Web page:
One of the most important benefits for children who attend forest and nature school kindergartens is that they are allowed to engage in what's called 'risky play'. Risky play is defined as any type of play that is thrilling or exciting and that could result in physical injury. Leading researcher Ellen Beate Hansen Sandseter from Norway, has been researching the phenomenon of children's risky play and came up with 8 categories or types of risky play.
1. Playing at heights. Children love to climb things, especially trees. When I was younger, I always went to my friends house and the first thing we did was climb the tree in her front yard sitting there for an hour just chatting and enjoying the feeling of sitting in the tree tops. The sense of joy in climbing a tree and sitting in it, securely holding the branches is a great childhood activity that needs to be brought back!
Make sure trees don't have any loose or old branches. If they do, tell children how to notice and mitigate these areas.
Always supervise children under your care when climbing and try to trust that they know how high they can go.
If you need to, you can enforce a specific height limit like 3 feet or as high as ______ (something they are familiar with).
2. Playing at high speed. Children like to run because they are developing their gross motor skills. Movement is important and experimenting with high speed movement allows children to test the limits of how fast they can go. We have all seen children sled down a hill at a fast speed, bike down a hill very quickly, or slide down a slide fast! At my outdoor school, we allowed children to slide down the hills at the Brickworks in the winter after checking for hazards and removing any hard objects. They loved it!
Supervise children doing high speed activities that are in open spaces with less hazards around.
Teach children how to fall using their hands ensuring no one has hands in their pockets. Learning how to fall is important.
3. Playing with dangerous tools. Children want to try and use tools like knives, hammers, axes and can if they know how to use them and show capacity to follow rules. I had children as young as 5 using whittling knives to whittle sticks that we stuck into a garden for labelling and also taught older children how to split fire wood. It is a great opportunity for children to learn responsibility and to feel capable of doing something useful.
Tips- Teach whittling rules such as keeping a blood bubble- safe distance between participants, carving away from yourself, and how to sit during whittling. Check to make sure everyone is using the rules and having a safety plan if something doesn't.
Use potato peelers instead of whittling knives for younger children.
4. Play near dangerous elements. Children like to look closely in ponds and throw rocks in water. They also like to help prepare fires and sit near one. If children are given opportunities to understand safety around these elements, they can enjoy unforgettable experiences. Last year, we took hikes year round beside a creek. The children loved seeing the frogs and then icicles in the winter and formed lasting connections to these elements.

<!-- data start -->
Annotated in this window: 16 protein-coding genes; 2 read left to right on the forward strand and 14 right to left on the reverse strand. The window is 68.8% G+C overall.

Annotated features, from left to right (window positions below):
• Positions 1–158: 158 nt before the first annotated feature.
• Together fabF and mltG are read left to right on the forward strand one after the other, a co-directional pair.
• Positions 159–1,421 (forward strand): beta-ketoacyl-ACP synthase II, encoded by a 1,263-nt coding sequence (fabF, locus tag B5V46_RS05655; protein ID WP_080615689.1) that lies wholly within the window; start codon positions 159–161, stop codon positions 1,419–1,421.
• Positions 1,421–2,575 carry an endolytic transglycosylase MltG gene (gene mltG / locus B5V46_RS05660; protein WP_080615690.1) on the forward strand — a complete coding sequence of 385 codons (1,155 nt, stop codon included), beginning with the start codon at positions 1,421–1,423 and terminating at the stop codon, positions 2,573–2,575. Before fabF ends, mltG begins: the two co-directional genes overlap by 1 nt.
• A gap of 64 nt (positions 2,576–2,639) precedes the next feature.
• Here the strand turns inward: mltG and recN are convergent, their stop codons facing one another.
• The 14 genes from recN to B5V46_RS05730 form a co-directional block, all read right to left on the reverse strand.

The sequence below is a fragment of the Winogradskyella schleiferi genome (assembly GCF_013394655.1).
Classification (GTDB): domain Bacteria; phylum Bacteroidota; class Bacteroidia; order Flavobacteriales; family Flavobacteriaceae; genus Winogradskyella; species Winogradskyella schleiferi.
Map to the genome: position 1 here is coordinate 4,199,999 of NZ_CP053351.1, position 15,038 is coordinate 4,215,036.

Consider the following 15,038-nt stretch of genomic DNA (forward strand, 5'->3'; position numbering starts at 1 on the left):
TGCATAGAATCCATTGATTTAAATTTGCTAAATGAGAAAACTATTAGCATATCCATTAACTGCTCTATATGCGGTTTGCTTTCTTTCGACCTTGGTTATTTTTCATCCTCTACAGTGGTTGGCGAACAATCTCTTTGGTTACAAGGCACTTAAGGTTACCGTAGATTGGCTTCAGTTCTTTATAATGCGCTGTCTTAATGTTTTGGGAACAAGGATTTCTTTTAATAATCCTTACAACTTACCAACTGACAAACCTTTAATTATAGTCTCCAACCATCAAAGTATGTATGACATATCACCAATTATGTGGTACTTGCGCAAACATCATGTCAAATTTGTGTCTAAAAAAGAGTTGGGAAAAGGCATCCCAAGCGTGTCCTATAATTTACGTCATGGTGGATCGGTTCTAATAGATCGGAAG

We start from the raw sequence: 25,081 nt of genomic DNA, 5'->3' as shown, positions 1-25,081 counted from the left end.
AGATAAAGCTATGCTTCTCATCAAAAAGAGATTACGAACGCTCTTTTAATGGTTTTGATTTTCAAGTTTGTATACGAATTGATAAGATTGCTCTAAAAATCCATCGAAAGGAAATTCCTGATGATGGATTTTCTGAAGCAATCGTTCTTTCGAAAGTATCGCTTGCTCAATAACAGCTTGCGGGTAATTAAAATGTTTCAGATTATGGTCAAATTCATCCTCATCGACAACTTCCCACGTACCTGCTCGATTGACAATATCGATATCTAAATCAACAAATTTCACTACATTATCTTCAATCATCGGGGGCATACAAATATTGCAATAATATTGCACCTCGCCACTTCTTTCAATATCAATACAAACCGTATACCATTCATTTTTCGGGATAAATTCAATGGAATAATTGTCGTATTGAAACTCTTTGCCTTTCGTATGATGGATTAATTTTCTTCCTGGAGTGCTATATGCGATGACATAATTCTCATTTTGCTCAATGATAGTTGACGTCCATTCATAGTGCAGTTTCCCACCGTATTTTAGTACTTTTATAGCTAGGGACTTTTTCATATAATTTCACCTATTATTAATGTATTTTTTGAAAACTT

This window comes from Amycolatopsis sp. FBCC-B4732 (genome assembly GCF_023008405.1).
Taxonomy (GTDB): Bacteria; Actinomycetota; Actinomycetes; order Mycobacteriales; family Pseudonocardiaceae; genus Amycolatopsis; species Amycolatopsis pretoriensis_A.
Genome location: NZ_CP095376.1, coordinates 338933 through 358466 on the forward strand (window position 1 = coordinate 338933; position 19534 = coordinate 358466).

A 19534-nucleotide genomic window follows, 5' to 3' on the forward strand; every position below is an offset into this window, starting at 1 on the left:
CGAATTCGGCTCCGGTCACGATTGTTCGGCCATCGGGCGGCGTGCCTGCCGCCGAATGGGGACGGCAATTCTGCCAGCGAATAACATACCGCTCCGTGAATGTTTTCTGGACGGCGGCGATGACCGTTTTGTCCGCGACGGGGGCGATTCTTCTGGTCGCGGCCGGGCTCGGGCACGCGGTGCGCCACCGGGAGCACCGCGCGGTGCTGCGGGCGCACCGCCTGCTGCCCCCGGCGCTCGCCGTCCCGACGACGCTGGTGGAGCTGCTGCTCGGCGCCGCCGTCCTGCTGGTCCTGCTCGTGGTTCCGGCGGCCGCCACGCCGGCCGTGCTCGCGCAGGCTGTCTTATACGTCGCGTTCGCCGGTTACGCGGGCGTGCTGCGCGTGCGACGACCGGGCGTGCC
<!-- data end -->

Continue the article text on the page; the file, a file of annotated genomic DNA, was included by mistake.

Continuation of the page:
Tips- make sure you explain the rules and boundaries before attempting this type of play with larger groups
If children are around a fire, use some stones to create a boundary around the fire pit that no one can enter into
Near water, children may need to stay a specific distance from the pond. Ensure they know that distance or have an adult around if they are doing something like fishing or searching for frogs.
5. Rough and Tumble play. Children, especially boys in my experience, really love to play fight. When all members are consenting, the play fighting is a fun and necessary outlet for them. I found that allowing this form of risky play is necessary and female teachers especially should make sure they aren't being bias surrounding these forms of play. When I allowed for this play, I also noticed girls joining in and noting that all children can enjoy and need it.
Tips- make sure all children are 'consenting' before involving in rough and tumble play.
Try to let the children work out any disagreements before stepping in.
Use your best judgement to step in when necessary and supervise this type of play at all times :)
6. Play where children can 'disappear' and feel lost. This is really a form of risky play that involves trust. I used to allow children to go somewhere where I could just hear them and not see them for a specific amount of time. The children were given whistles to alert me if something was wrong. I was always close by but just having that sense of being alone helps children to trust themselves, it improves the relationships between adults and children, and gives children a sense of autonomy within limits.
Tips- have a safety plan. When you 'howl' like a wolf, the children run back. Do this a few times before attempting to let them play where you can't see them to ensure you can 'evacuate' a situation if necessary.
If there are older children, they can act as a supervisor in place of the teacher.
This is safer in a forest or woodland environment than a playground where too many children are playing. Smaller groups of children works best.
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I'm a teacher, outdoor educator, forest school practitioner and all round nature lover.